Miles and miles of nothing but salt flats spread before us. The soil is so salty, nothing can survive on it but yet 'Death Valley is home to more than 1000 species of plants and more than 50 of those are endemics, found nowhere else in the world'. As we walked across the area, the salt crunched beneath our feet. The sunshine reflecting off the near-white salt was bright. It felt like being at a ski resort but it wasn't cold. By that afternoon, the temperature was over 60 degrees.

Many people walked out as far as they could, disappearing into horizon. I walked out for a few yards but was uncomfortable with how the salt gave in softly in some places, thinking any minute I could fall through and a salt monster would eat me.


There was a sign prohibiting smoking, dogs and bicycles on the flats but it didn't say anything about ducks (this was someone's pet)! Just before we walked away after taking this photo, the duck pooed (kid you not!).



There was SO MUCH more we wanted to see like Scotty's Castle (a Spanish-style vacation home built in the 1920s; there's a great story behind it), Ubehebe Crater (600 feet deep), and The Racetrack (where rocks mysteriously slide across dry lake bed leaving behind long tracks as testimony from one stood) but the daylight was dwindling and we wanted to get home before dark. Besides, I think it would take more than one day to cover the 5,262 square mile park! If you are planning a visit, the visitor's guide is a great resource.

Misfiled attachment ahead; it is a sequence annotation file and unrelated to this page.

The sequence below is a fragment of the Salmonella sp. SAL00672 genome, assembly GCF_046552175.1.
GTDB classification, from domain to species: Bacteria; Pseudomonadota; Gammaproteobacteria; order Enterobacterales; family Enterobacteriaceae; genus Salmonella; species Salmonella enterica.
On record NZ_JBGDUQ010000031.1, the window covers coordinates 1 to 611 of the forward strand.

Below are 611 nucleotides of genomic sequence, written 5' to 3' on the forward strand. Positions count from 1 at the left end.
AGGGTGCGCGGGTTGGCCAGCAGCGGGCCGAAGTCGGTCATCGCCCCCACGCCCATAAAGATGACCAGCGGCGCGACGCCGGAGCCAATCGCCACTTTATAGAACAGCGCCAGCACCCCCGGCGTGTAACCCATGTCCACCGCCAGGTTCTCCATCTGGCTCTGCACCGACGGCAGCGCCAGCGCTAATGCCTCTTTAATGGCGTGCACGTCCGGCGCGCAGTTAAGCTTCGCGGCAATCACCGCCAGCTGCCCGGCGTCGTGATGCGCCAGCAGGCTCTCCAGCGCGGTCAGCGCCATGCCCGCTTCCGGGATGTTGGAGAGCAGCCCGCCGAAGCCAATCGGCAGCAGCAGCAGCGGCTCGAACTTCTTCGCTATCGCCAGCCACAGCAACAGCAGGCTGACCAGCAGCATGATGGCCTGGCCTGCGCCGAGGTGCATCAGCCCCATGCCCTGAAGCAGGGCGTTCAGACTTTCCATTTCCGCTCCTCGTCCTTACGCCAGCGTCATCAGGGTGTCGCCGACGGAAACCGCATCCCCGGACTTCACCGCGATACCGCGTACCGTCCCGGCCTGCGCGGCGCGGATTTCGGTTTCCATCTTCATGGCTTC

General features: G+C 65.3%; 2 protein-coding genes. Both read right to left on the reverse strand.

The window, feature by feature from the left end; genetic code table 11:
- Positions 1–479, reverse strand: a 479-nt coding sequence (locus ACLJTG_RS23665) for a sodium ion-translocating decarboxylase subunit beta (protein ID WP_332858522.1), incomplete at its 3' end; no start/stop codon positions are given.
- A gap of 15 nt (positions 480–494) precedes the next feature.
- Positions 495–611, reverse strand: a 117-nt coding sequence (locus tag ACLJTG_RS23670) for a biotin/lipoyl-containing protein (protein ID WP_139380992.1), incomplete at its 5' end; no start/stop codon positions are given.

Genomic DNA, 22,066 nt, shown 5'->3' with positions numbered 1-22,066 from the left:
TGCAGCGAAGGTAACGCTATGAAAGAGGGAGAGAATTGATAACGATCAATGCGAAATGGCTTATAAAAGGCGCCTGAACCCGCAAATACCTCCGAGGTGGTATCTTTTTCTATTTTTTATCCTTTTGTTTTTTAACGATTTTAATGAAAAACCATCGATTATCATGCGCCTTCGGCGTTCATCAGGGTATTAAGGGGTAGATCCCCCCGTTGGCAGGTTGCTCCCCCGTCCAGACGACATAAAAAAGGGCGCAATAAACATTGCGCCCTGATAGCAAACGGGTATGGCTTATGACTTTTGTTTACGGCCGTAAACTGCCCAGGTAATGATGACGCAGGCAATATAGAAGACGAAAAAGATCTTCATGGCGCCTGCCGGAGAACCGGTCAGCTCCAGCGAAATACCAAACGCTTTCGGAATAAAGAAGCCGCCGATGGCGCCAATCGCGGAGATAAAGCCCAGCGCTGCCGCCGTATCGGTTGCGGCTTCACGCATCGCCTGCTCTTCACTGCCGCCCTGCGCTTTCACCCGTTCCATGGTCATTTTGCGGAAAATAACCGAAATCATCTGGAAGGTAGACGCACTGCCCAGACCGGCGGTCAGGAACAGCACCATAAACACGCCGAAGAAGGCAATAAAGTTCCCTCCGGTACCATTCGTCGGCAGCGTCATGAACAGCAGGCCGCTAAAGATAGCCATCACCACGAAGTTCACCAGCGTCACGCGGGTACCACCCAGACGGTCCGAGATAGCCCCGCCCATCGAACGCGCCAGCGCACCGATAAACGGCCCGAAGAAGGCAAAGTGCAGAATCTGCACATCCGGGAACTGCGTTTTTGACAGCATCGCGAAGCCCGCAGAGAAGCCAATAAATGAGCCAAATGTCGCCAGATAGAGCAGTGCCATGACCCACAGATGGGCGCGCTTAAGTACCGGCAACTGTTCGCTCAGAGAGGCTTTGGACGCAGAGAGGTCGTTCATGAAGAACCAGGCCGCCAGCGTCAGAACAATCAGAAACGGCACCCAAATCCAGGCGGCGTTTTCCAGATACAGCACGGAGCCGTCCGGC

I guess we will have go back soon but at least we were leaving at a high point of our trip (or low point given that we were at the lowest elevation in North America). With a disappointing start to my vacation, visiting Death Valley made up for everything and could not have been a better start for the coming year!

Photos from the Death Valley album on Flickr.


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Now playing: Kaskade & Deadmau5 - Move for Me (Extended Mix)
via FoxyTunes

5 comments:

Anonymous said...

NOT cool Daly! I got all scared when I read your headline, like whoa! What the hell happened??? Only to find that you went to Death Valley! LOL. Nice.

-Kashmir

Daly said...

Sorry if I scared you, LOL. I wanted to see who was reading ;)

Elena said...

Daly,
Sounds like a great excursion! Someday, I want to go there. I really have no excuse, since we live so close...
Loved the shot of the "duck-crossing"!

Laurie said...

Daly,

You know I just had my tonsils out and you go and post all that fabulous looking food. Shame on you! Just kidding! Looks like you had a great time... those are some amazing photos. And you were right... the liquid pain killer was the bomb!

Daly said...

@ Elena, you HAVE to go there. This year. We will go with you anytime. I really enjoyed it and wished we had more time.

@ Laurie, the photos were an incentive for you to get well. I went through two bottles of pain killer and the doctor wouldn't refill anymore, LOL. Well, the pain didn't stop me after a week. I was SO ready for spicy stuff and...for some reason, grilled cheese sandwiches (you know, the hard crusty bread that will scratch your mouth and throat raw). Get 220% well, Laurie!! (After that, the tonsillectomy, I rarely, rarely got sick so that is a big plus to look forward to.)